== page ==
From railways and roads to drinking water and energy, the systems Iowans depend on are only mediocre and need attention, according to a report released May 2 by a national professional organization.
The American Society of Civil Engineers released its 2019 Report Card for Iowa’s Infrastructure, which grades the state in a dozen categories. The last report was in 2015.
Efforts to repair the state’s aging infrastructure have proved somewhat successful, as the group increased Iowa’s overall grade from a C- in 2015 to a C this year.
“I know it sounds like obviously not the grade we would want, but there certainly are a number of real positive movements here,” said Aaron Moniza, advocacy chair of ASCE Iowa Section.
Moniza noted Iowa’s roads climbed from a C- in 2015 to a C+ this year. A 10-cent fuel tax increase in 2015 helped funnel more dollars into short-term road needs, but isn’t a long-term fix, he added.
The civil engineers’ report grades infrastructure on capacity, condition, funding, future need, operation and maintenance, public safety, resilience and innovation.
Moniza said grades are generated using technical reports from federal and state entities, as well as interviews and data collection.
The report identifies a B grade as infrastructure that is adequate for now. A D grade indicates it is in poor condition and at risk. Statewide categories that saw improvements include:
- Energy: from a C to a C+
- Inland waterways: from a D to a D+
- Levees: from a C- to a C
- Rail: from a C to a C+
- Roads: from a C- to a C+.
Iowa’s drinking water system, however, fell from a C+ to a C, and solid waste handling dropped from a B+ to a B.
Grades for aviation, (C-), bridges (D+), dams (D) and wastewater (C-) remained unchanged.
Here are the some of the association’s recommendations:
Iowa remains first in the nation for proportion of structurally deficient bridges, with nearly 20% last year. The 2015 fuel tax increase aims to address critical highway and bridge needs, but the report notes that significant portions of the system must be addressed.
Recommendations: Maintain focus on bridge repair or replacement; adjust state funding to meet inflation; and make sure electric vehicles pay their share of road taxes.
While Iowa’s drinking water infrastructure is in fair condition and funding appears sufficient, more revenue is needed to replace systems and build modern treatment plants. More than half the state’s municipal systems are at least 50 years old, with some pipes more than 100 years old.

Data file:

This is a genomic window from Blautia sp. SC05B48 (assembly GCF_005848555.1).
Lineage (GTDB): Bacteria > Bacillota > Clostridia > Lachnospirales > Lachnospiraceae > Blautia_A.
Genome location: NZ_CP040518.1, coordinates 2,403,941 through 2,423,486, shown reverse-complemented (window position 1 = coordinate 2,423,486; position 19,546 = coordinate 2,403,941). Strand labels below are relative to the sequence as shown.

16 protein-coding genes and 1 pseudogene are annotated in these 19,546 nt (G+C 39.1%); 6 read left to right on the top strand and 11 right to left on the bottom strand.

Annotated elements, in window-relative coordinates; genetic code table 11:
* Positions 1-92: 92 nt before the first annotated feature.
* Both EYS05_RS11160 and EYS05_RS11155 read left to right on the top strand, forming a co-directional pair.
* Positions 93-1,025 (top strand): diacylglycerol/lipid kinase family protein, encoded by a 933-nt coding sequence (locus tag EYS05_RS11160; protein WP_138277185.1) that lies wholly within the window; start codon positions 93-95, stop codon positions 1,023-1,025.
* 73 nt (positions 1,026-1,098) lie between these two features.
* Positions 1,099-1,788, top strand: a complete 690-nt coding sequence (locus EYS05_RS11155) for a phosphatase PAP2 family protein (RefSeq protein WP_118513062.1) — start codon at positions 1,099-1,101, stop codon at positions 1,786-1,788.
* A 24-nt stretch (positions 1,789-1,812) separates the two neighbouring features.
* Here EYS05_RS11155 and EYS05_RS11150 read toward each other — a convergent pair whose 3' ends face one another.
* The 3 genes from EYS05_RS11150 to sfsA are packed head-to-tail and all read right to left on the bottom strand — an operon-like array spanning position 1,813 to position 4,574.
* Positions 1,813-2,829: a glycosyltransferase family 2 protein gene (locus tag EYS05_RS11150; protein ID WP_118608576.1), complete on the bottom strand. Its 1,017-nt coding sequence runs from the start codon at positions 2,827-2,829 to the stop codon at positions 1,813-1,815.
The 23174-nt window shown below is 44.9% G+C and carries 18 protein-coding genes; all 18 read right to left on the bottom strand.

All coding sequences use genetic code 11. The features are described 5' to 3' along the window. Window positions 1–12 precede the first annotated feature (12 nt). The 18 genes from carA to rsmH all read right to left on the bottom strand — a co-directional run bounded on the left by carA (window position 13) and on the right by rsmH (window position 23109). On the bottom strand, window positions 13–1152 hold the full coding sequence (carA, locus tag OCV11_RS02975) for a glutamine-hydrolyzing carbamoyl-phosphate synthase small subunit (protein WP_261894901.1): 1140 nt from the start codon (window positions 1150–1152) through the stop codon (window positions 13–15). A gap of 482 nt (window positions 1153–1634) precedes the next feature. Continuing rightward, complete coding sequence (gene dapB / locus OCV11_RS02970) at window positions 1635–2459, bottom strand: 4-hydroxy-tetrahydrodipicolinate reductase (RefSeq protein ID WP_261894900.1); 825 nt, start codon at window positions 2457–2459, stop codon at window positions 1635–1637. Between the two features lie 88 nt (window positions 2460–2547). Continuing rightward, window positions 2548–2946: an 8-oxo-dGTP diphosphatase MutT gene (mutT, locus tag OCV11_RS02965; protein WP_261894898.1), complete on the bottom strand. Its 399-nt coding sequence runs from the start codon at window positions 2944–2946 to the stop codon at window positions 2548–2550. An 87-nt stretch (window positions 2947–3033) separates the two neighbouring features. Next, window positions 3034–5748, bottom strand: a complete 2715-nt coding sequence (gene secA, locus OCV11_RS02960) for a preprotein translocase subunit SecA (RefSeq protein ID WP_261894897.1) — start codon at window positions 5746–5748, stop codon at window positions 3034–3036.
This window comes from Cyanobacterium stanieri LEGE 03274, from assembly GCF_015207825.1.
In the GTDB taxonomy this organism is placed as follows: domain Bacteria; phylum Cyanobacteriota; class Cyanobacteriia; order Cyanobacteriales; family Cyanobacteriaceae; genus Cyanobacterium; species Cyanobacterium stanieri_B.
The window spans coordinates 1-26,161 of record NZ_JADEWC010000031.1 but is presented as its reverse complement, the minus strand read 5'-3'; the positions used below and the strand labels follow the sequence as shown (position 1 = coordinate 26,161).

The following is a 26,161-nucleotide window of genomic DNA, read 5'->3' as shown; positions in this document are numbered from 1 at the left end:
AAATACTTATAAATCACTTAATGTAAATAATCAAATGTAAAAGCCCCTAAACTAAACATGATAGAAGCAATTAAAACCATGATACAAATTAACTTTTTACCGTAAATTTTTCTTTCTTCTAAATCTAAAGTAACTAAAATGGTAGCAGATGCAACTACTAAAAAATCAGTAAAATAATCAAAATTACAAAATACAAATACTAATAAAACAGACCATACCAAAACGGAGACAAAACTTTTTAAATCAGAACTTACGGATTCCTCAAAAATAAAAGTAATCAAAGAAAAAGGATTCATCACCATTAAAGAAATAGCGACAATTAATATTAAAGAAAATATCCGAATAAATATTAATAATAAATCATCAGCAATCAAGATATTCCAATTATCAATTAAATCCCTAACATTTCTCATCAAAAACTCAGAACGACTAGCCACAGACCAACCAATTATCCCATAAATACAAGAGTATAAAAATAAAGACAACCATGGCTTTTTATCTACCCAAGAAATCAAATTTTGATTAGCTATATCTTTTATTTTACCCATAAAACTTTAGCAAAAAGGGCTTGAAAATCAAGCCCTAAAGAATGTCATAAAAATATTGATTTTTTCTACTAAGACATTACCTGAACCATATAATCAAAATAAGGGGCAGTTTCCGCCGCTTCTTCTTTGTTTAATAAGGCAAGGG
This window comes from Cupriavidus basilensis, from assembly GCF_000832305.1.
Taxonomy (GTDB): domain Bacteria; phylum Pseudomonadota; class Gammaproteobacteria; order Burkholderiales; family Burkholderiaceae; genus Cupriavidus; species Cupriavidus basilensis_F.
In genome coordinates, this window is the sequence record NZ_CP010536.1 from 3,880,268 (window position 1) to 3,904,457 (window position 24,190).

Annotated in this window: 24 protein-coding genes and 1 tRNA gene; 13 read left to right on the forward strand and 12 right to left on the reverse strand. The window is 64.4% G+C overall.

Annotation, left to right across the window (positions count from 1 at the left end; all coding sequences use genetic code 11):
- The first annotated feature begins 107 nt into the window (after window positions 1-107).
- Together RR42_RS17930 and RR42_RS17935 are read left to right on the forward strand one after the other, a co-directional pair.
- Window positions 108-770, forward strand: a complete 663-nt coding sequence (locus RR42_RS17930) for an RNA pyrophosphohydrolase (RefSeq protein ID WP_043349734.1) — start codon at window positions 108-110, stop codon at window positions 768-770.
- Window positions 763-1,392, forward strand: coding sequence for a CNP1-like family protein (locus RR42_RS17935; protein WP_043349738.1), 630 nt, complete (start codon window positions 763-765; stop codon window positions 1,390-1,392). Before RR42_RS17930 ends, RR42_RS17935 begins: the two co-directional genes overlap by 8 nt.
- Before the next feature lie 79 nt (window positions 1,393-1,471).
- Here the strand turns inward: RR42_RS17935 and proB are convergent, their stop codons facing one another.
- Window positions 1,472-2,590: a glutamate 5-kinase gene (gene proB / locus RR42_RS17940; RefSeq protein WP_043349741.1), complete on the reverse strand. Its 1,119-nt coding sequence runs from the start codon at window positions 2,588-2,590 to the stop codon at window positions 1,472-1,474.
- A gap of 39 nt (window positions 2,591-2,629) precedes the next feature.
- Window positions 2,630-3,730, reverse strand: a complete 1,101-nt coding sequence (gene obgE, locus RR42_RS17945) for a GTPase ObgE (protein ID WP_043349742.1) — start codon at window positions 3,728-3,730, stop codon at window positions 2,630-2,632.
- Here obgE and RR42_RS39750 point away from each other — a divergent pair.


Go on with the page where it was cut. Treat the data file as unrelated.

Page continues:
Recommendations: Surface water contaminants need source mitigation or treatment, and additional funding programs could be made available to treatment plant upgrades.
The Upper Mississippi River and Missouri River waterways contribute more than $4.3 billion in revenue to Iowa’s economy, supporting about 26,000 jobs. But an aging system of locks and dams threatens the industry. The average lock and dam is 30 years beyond the original life span.
Recommendations: Consider user fees for non-navigational and recreational river users; increase funding for upgrades and push for federal legislation aimed at rebuilding the lock and dam system.
Nearly 750 miles of levee exist in Iowa, with several cities receiving funding over the last decade so they can better manage major storm events. Meanwhile, rural areas have struggled to receive funding.
While most levees are functioning, the report notes serious concerns about levee stability during large flood events.
Recommendations: Standardize national inspection and design requirements for levees and provide reliable funding sources for new construction and improvements to existing levees.
In 2017, railroads operating in Iowa spent about $205 million to maintain and improve rail infrastructure. Limited freight and passenger rail access could inhibit long-term growth, and increased investment will be necessary to sustain current service, as well as added capacity.
Recommendations: Promote rail safety, support the development or enhancement of rail industrial projects or intermodal facilities and expand, when necessary, passenger rail services.
Iowa has nearly 115,000 miles of public roadway, and 2015’s 10-cent fuel tax increase was a much-needed source of short-term revenue to address an aging network. Nearly 30% of Iowa’s major roads are in poor or mediocre condition, and 15% of Iowa’s rural roads are in poor condition.
The projected shortfall to meet Iowa’s roadway system needs has been estimated at $32.5 billion over the next 20 years.
Recommendations: Advance interstate priority projects, index fuel tax rates to inflation and lead in planning for automated vehicles.